- Paperback: 275 pages
- Publisher: Bison Books (December 1, 1996)
- Language: English
- ISBN-10: 0803283687
- ISBN-13: 978-0803283688
- Product Dimensions: 5.4 x 0.7 x 8 inches
- Shipping Weight: 12 ounces (View shipping rates and policies)
- Average Customer Review: 4.9 out of 5 stars See all reviews (11 customer reviews)
- Amazon Best Sellers Rank: #86,682 in Books (See Top 100 in Books)
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Human, All Too Human: A Book for Free Spirits, Revised Edition
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"An excellent [translation]-accurate, lively, and in places even elegant. Here his style as an epigrammist comes to full bloom. This book is not just for Nietzsche students and buffs; perceptive and intelligent readers of all sorts can relate to his unencumbered and oft acerbic analysis."-Choice * Choice * "Offers dazzling observations of human psychology, social interaction, esthetics, and religion. The book is one of the best examples of Nietzsche's ability to unmask the essence of social reality and expose the origins of our illustrations."-New York Times Book Review * New York Times Book Review *
Original Language: German
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Top Customer Reviews
There are two readily available translations of Friedrich Nietzsche's "Human All Too Human". The first is a reprint from some unknown earlier translation, and there is no clear statement of who it is who did the translation. Had the translation been done by Walter Kaufmann or R. J. Hollingsdale, it would probably have been prominantly advertised. As it is, it is probably reprinted from the old, original translation, most of which Kaufmann and Hollingsdale have improved. But neither translated this book. The volume announces that it contains Parts One and Two, but this may be a slight misnomer. Part 2 of the volume is "Assorted Opinions and Maxims" and "The Wanderer and His Shadow". This may have been how these works were originally published in German, but if a commentator is referring to "Human All Too Human", they are referring only to Part One. One serious drawback of this edition is the unnamed editors have removed Nietzsche's paragraph numbers. For a work which will be cited in scholarly works, this borders on being unforgivable. There are several German and English editions of Nietzsche's works, all with different paginations; however, the paragraph numbering will be constant across all editions. This is why classical works such as Plato's dialogues have paragraph and line numbers, so texts can be found regarless of translator or if one is looking at the original Greek. Another absence which reduces the value of this edition is that there are no footnotes. Nietzsche never footnoted his references, so one has no clue, when he refers to an expression by Keats or Horace, where that expression may have come.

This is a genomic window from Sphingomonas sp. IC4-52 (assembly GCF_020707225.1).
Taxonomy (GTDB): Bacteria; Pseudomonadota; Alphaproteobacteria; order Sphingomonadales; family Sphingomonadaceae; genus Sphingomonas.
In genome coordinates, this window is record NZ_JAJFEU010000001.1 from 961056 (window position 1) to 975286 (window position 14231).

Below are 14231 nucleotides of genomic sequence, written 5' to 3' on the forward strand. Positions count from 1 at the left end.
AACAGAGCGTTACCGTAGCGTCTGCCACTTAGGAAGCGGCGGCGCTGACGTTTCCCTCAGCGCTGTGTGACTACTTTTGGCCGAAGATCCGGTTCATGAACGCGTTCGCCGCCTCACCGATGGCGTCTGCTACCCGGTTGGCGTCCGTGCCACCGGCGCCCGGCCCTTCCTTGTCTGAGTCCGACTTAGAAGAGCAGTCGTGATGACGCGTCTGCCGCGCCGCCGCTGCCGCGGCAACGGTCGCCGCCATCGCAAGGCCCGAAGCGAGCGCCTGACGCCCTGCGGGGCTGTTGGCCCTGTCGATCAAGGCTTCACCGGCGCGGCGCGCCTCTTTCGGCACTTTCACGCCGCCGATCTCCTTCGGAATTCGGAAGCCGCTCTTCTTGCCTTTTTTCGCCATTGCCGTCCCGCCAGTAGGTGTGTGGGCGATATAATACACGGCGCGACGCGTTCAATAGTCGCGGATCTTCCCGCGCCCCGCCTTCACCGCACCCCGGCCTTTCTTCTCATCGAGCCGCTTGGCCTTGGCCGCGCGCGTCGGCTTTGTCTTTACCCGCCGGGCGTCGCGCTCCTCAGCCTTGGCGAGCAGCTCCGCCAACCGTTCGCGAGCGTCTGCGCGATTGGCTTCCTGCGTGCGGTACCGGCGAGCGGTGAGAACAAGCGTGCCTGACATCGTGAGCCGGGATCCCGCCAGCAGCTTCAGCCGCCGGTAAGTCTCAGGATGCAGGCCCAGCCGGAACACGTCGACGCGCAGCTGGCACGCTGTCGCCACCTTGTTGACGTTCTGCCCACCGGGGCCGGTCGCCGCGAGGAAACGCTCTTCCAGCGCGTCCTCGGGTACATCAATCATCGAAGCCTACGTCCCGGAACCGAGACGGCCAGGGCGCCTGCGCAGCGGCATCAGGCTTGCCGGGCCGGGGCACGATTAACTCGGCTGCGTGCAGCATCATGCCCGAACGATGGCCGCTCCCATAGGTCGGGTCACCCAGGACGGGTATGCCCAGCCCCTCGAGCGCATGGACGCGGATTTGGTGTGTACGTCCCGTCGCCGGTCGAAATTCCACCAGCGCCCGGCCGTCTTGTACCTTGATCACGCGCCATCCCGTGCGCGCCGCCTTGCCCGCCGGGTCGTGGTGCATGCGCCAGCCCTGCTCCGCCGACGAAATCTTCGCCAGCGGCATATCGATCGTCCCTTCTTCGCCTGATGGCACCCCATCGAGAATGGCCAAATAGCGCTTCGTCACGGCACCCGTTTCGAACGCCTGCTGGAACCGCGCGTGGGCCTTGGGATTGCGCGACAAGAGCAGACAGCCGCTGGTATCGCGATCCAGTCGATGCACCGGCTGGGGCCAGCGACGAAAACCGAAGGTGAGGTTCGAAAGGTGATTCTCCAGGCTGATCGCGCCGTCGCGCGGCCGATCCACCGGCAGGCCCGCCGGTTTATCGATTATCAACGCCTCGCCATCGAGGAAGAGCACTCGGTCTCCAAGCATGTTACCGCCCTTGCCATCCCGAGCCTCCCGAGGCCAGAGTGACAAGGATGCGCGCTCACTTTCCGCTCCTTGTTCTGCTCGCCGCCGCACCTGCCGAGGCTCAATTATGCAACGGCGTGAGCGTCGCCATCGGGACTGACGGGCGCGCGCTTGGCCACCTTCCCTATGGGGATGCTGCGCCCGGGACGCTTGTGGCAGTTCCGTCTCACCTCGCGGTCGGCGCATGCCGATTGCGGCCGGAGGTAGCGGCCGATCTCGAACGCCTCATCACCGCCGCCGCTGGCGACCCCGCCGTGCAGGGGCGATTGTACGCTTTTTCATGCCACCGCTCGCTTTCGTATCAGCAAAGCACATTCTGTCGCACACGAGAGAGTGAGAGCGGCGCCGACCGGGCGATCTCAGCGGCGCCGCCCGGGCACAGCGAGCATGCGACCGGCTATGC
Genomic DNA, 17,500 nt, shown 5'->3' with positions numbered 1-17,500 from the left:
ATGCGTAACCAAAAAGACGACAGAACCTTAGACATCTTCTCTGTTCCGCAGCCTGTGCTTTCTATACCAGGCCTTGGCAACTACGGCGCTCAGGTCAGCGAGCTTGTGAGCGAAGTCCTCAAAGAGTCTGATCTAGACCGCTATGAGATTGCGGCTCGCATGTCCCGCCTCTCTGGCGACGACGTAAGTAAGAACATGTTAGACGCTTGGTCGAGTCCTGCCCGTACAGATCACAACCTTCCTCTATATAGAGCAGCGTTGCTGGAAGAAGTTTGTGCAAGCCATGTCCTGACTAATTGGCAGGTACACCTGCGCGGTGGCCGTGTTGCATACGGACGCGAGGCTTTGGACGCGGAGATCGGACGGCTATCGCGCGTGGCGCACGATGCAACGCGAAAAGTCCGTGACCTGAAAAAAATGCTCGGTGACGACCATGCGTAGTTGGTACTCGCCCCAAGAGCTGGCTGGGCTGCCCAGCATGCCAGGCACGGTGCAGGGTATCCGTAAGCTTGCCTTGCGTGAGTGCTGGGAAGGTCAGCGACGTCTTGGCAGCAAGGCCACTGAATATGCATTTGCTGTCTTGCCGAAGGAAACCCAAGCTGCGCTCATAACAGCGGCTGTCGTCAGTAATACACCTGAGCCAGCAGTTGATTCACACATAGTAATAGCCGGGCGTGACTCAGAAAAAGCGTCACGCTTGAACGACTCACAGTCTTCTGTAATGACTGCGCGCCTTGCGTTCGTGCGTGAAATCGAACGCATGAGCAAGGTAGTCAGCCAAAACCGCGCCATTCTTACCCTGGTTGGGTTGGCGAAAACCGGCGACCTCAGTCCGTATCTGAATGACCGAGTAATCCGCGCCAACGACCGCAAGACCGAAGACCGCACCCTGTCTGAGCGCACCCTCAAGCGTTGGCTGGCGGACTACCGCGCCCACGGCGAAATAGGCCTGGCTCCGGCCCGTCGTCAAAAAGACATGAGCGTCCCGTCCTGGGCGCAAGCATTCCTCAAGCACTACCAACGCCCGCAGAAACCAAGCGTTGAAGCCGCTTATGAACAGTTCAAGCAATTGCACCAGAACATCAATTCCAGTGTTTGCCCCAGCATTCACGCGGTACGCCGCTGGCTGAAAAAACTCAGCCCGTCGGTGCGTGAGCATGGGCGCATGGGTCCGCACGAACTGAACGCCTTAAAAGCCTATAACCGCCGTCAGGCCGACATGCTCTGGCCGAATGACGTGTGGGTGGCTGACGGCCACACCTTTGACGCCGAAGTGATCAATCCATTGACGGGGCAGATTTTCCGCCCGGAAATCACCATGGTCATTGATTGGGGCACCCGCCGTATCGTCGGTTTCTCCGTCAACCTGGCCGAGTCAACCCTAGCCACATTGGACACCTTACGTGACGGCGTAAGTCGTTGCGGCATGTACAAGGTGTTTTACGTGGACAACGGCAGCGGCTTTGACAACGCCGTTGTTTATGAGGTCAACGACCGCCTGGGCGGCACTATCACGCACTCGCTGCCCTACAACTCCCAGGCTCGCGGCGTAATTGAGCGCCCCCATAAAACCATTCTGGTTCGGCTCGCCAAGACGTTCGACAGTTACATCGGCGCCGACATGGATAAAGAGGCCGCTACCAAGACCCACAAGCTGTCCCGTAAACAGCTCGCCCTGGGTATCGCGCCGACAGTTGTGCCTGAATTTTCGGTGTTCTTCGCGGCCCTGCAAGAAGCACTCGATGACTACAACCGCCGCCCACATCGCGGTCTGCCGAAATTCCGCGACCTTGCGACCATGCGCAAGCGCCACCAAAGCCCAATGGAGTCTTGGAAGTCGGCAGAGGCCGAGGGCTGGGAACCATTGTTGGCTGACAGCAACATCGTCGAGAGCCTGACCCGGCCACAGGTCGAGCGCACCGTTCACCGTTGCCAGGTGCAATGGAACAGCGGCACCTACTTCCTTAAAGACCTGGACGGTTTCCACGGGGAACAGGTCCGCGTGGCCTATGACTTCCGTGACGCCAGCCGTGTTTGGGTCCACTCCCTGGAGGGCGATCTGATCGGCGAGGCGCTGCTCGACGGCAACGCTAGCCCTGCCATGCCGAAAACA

The second edition (this one), a new translation by Mariaon Faber and Stephen Lehmann, with introductory notes and an introduction by Arthur Danto, is far superior, if what you want is the work entitled "Human All Too Human". It has all the original paragraph numbers and Ms. Faber has added plenty of footnotes to indicate the source of Nietzsche's references, even when they are obscure, as when he refers to a "Homeric laugh", she comes up with one reference in The Iliad and two references in The Odyssey. There is an especially important footnote at the beginning, showing a quote from Descartes (in both English and French) which Nietzsche had in a German edition of the book. The English edition cited above has nothing of that. The most important difference may be that Faber's edition translates all the items Nietzsche cites in French, Latin, Greek, or what have you. Nietzsche did not translate them into German, and the unnamed translator did not bother to translate them into English. It too me hours to track down the source of a quote from Horace in Latin. Faber has it right there, as plain as day.
On the basis of a cursory look, the two translations are very similar. The main difference I could see is that Faber points out where Nietzsche invents words (an ever so easy practice in German, which so commonly makes up compound words at the drop of a hat.) If all you want is "Human All Too Human", and especially if you need it for some research, do yourself a big favor and get Faber's University of Nebraska Press edition.